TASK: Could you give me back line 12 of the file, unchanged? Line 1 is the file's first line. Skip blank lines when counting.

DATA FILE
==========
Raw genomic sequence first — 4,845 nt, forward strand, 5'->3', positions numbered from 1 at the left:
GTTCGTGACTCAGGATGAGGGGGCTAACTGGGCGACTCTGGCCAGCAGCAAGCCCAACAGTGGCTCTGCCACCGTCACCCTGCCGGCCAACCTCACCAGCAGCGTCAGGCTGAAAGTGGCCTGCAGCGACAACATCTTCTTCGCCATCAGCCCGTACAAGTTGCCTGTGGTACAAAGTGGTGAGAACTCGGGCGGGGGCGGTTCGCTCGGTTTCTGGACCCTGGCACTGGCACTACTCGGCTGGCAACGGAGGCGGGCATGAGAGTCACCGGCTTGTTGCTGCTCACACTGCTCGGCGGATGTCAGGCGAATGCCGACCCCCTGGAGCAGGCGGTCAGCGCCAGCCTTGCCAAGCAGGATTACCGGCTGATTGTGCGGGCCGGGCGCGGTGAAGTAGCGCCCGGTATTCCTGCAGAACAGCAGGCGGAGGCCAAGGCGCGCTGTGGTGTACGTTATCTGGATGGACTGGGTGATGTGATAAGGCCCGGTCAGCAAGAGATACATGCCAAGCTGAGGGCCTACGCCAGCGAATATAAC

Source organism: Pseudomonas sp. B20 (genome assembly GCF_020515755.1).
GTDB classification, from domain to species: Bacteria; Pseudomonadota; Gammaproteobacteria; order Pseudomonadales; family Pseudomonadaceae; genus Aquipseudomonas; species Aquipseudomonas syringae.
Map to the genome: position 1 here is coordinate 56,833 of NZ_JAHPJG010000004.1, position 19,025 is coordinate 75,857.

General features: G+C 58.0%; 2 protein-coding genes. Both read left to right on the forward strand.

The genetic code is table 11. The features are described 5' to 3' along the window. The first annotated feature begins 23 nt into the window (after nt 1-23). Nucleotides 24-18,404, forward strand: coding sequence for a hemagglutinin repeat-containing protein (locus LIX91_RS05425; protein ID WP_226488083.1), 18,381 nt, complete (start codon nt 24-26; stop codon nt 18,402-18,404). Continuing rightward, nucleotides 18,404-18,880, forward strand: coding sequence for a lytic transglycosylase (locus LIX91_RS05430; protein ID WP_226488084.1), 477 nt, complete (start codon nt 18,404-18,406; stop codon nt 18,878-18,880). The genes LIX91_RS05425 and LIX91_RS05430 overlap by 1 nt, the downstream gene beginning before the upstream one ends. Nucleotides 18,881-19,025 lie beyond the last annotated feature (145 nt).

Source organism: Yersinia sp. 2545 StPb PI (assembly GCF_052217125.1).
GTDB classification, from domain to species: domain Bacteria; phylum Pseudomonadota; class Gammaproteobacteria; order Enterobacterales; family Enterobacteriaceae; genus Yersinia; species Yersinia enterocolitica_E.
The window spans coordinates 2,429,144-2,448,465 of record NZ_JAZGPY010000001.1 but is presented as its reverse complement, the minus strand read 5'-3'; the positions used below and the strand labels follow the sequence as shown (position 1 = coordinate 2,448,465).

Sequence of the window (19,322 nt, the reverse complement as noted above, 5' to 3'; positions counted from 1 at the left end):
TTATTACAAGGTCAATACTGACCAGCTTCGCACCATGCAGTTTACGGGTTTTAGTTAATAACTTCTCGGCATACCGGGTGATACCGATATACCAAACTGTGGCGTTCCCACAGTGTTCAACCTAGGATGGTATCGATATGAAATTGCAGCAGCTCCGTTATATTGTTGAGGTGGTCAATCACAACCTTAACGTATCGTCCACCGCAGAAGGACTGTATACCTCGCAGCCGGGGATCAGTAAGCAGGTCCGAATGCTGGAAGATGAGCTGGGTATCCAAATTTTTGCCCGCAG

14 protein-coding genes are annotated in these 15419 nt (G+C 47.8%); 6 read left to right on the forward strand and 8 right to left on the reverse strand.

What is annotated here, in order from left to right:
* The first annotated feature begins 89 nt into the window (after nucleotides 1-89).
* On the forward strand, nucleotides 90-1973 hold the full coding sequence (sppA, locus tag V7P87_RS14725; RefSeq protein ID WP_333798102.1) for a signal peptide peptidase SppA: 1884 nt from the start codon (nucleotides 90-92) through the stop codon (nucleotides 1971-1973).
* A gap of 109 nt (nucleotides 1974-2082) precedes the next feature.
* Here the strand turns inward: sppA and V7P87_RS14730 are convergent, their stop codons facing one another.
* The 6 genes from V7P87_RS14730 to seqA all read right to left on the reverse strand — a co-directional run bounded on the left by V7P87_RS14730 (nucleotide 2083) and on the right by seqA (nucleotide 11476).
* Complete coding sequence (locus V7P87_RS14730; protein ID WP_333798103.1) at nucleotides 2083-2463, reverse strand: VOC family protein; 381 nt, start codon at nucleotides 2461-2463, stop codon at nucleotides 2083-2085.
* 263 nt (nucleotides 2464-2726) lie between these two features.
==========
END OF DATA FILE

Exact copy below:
TTATTACAAGGTCAATACTGACCAGCTTCGCACCATGCAGTTTACGGGTTTTAGTTAATAACTTCTCGGCATACCGGGTGATACCGATATACCAAACTGTGGCGTTCCCACAGTGTTCAACCTAGGATGGTATCGATATGAAATTGCAGCAGCTCCGTTATATTGTTGAGGTGGTCAATCACAACCTTAACGTATCGTCCACCGCAGAAGGACTGTATACCTCGCAGCCGGGGATCAGTAAGCAGGTCCGAATGCTGGAAGATGAGCTGGGTATCCAAATTTTTGCCCGCAG